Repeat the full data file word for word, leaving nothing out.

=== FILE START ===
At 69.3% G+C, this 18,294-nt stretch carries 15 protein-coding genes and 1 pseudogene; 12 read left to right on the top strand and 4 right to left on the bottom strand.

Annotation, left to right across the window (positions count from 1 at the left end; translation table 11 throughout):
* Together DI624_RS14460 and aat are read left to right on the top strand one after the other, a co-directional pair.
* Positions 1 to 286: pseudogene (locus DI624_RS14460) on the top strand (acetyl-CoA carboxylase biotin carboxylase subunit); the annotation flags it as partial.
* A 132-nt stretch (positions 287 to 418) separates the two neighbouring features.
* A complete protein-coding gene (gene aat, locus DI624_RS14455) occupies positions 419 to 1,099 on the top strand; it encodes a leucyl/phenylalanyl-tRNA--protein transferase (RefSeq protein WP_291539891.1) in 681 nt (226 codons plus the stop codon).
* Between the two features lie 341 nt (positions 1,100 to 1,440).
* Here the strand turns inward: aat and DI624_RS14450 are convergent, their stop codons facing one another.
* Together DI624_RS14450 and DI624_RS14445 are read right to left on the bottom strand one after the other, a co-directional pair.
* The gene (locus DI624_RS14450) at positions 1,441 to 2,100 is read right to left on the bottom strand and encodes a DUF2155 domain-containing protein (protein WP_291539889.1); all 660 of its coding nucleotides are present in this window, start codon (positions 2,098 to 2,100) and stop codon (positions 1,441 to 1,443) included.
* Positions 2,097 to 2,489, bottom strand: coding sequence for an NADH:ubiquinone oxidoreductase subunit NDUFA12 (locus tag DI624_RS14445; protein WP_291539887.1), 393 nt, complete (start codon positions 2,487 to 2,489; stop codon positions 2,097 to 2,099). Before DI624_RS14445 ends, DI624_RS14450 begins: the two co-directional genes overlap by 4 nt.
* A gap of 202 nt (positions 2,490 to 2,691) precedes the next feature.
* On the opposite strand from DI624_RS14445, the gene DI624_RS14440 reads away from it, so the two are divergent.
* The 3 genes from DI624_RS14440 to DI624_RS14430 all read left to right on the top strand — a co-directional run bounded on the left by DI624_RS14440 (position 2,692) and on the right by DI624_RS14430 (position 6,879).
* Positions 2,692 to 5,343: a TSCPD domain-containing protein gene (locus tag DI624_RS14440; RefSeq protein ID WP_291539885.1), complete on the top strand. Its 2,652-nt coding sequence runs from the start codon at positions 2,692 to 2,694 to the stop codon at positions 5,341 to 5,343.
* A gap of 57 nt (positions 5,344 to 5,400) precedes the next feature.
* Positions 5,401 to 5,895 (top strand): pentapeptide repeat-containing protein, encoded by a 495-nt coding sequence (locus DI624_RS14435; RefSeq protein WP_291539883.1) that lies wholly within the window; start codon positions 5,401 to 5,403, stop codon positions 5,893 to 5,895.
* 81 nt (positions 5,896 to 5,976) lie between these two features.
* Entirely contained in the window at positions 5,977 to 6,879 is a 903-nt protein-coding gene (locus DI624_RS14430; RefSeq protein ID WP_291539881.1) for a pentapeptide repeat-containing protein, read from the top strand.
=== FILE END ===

At 69.3% G+C, this 18,294-nt stretch carries 15 protein-coding genes and 1 pseudogene; 12 read left to right on the top strand and 4 right to left on the bottom strand.

Annotation, left to right across the window (positions count from 1 at the left end; translation table 11 throughout):
* Together DI624_RS14460 and aat are read left to right on the top strand one after the other, a co-directional pair.
* Positions 1 to 286: pseudogene (locus DI624_RS14460) on the top strand (acetyl-CoA carboxylase biotin carboxylase subunit); the annotation flags it as partial.
* A 132-nt stretch (positions 287 to 418) separates the two neighbouring features.
* A complete protein-coding gene (gene aat, locus DI624_RS14455) occupies positions 419 to 1,099 on the top strand; it encodes a leucyl/phenylalanyl-tRNA--protein transferase (RefSeq protein WP_291539891.1) in 681 nt (226 codons plus the stop codon).
* Between the two features lie 341 nt (positions 1,100 to 1,440).
* Here the strand turns inward: aat and DI624_RS14450 are convergent, their stop codons facing one another.
* Together DI624_RS14450 and DI624_RS14445 are read right to left on the bottom strand one after the other, a co-directional pair.
* The gene (locus DI624_RS14450) at positions 1,441 to 2,100 is read right to left on the bottom strand and encodes a DUF2155 domain-containing protein (protein WP_291539889.1); all 660 of its coding nucleotides are present in this window, start codon (positions 2,098 to 2,100) and stop codon (positions 1,441 to 1,443) included.
* Positions 2,097 to 2,489, bottom strand: coding sequence for an NADH:ubiquinone oxidoreductase subunit NDUFA12 (locus tag DI624_RS14445; protein WP_291539887.1), 393 nt, complete (start codon positions 2,487 to 2,489; stop codon positions 2,097 to 2,099). Before DI624_RS14445 ends, DI624_RS14450 begins: the two co-directional genes overlap by 4 nt.
* A gap of 202 nt (positions 2,490 to 2,691) precedes the next feature.
* On the opposite strand from DI624_RS14445, the gene DI624_RS14440 reads away from it, so the two are divergent.
* The 3 genes from DI624_RS14440 to DI624_RS14430 all read left to right on the top strand — a co-directional run bounded on the left by DI624_RS14440 (position 2,692) and on the right by DI624_RS14430 (position 6,879).
* Positions 2,692 to 5,343: a TSCPD domain-containing protein gene (locus tag DI624_RS14440; RefSeq protein ID WP_291539885.1), complete on the top strand. Its 2,652-nt coding sequence runs from the start codon at positions 2,692 to 2,694 to the stop codon at positions 5,341 to 5,343.
* A gap of 57 nt (positions 5,344 to 5,400) precedes the next feature.
* Positions 5,401 to 5,895 (top strand): pentapeptide repeat-containing protein, encoded by a 495-nt coding sequence (locus DI624_RS14435; RefSeq protein WP_291539883.1) that lies wholly within the window; start codon positions 5,401 to 5,403, stop codon positions 5,893 to 5,895.
* 81 nt (positions 5,896 to 5,976) lie between these two features.
* Entirely contained in the window at positions 5,977 to 6,879 is a 903-nt protein-coding gene (locus DI624_RS14430; RefSeq protein ID WP_291539881.1) for a pentapeptide repeat-containing protein, read from the top strand.